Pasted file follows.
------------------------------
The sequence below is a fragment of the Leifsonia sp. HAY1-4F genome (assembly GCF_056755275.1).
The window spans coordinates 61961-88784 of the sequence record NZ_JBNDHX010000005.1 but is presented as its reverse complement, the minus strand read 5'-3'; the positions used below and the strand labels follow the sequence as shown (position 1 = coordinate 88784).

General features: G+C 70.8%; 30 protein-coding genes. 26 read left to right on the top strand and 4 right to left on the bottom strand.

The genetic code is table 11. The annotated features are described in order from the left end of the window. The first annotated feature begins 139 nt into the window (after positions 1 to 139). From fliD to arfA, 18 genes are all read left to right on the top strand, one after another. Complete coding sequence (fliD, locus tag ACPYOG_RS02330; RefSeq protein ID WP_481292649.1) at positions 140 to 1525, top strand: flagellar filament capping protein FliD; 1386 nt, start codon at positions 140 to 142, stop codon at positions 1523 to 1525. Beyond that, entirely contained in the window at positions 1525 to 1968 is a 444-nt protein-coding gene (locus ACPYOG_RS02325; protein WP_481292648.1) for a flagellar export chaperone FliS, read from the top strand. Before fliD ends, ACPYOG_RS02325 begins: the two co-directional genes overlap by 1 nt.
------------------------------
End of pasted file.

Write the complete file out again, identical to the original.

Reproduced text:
The sequence below is a fragment of the Leifsonia sp. HAY1-4F genome (assembly GCF_056755275.1).
The window spans coordinates 61961-88784 of the sequence record NZ_JBNDHX010000005.1 but is presented as its reverse complement, the minus strand read 5'-3'; the positions used below and the strand labels follow the sequence as shown (position 1 = coordinate 88784).

General features: G+C 70.8%; 30 protein-coding genes. 26 read left to right on the top strand and 4 right to left on the bottom strand.

The genetic code is table 11. The annotated features are described in order from the left end of the window. The first annotated feature begins 139 nt into the window (after positions 1 to 139). From fliD to arfA, 18 genes are all read left to right on the top strand, one after another. Complete coding sequence (fliD, locus tag ACPYOG_RS02330; RefSeq protein ID WP_481292649.1) at positions 140 to 1525, top strand: flagellar filament capping protein FliD; 1386 nt, start codon at positions 140 to 142, stop codon at positions 1523 to 1525. Beyond that, entirely contained in the window at positions 1525 to 1968 is a 444-nt protein-coding gene (locus ACPYOG_RS02325; protein WP_481292648.1) for a flagellar export chaperone FliS, read from the top strand. Before fliD ends, ACPYOG_RS02325 begins: the two co-directional genes overlap by 1 nt.